Cornwall Coast Path - St Agnes to Portreath

Trevaunance Cove - St Agnes
Trevaunance Cove - St Agnes

The stretch between St Agnes and Portreath, a mere seven miles, is characterised by bizarre place names - Tubby's HeadTobban HorseSheep Rock - and picturesque remnants of the mining industry. St Agnes is part of the Cornwall and West Devon Mining Landscape World Heritage Site, as well as being one of the twelve designated Areas of Outstanding Natural Beauty in Cornwall. St Agnes village is a bustling, youthful place, full of surfers, musicians and artists. Various pubs play host to a range of local music, from DJs to folk singers, and the community survives through the winter, which cannot be said for every Cornish coastal village - a good place to spend the night.

The path climbs left beyond the Trevaunance Point Hotel and continues at a high level to St Agnes Head, which is a breeding ground for kittiwakes. You pass over a cliff top strewn with unusual mine workings, before circumnavigating St Agnes Beacon, an isolated peak owned by the National Trust that stands 629 feet above sea level. On a clear day the view from here takes in 23 miles of coastline and 32 church towers.

Wheal Coates - Towanroath Engine House
Wheal Coates

Godrevy lighthouse enters the panorama as the path passes the Towanroath Engine House, part of the Wheal Coates estate. This is one of the best-known and most picturesque groups of cliff top mine buildings in Cornwall, now owned and managed by the National Trust.

The path drops steeply down to Chapel Porth, another popular surf spot, with toilets and a seasonal café. A steep climb out again past more mineshafts before a satisfying clifftop stretch leads you to Porthtowan.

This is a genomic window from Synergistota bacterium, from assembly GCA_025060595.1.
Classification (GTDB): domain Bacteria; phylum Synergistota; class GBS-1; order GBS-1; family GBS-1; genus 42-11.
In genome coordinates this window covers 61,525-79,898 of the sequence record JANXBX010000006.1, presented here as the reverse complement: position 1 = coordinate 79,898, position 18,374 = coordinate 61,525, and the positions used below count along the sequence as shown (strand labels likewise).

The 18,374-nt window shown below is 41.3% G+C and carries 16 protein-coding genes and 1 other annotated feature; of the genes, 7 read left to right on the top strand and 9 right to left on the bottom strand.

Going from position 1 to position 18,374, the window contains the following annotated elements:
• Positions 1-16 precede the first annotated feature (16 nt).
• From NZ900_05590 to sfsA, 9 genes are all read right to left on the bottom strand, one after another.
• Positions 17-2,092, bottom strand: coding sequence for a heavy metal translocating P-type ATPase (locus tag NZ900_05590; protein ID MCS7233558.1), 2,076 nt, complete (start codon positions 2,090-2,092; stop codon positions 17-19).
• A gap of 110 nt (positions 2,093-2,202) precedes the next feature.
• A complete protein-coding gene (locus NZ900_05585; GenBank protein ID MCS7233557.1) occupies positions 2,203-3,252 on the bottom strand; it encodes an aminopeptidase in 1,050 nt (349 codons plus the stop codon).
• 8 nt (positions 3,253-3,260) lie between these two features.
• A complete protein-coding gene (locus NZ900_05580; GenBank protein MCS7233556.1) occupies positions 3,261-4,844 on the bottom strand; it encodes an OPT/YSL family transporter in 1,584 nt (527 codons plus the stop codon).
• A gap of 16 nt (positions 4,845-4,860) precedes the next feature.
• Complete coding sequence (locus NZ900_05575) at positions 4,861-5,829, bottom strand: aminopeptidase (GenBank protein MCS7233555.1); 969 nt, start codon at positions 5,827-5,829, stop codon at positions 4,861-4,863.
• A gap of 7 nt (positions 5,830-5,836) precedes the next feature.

View from Chapel Porth cliffs
Chapel Porth beach
The name derives from the Cornish 'Porth' and 'Tewynn', meaning Cove of sand dunes, and although the village has been slightly spoiled by tourism, the beach is still beautiful and at low tide extends from Chapel Porth all the way to Tobban Horse. Porthtowan is popular with surfers, there is a bar near the beach and a number of options for food and accommodation.

Portreath Beach from West Hill
Portreath Beach
Go left up a narrow road and rejoin the path as it heads south, along a crumbling and potentially dangerous cliff edge, strewn with yet more mine workings. A steep descent via some steps into a valley known intriguingly as Sally's Bottom, and up again to a cliff top that is home to another military camp. The path runs alongside a rather unattractive fence for a mile or so before reaching a road that leads to the harbour at Portreath.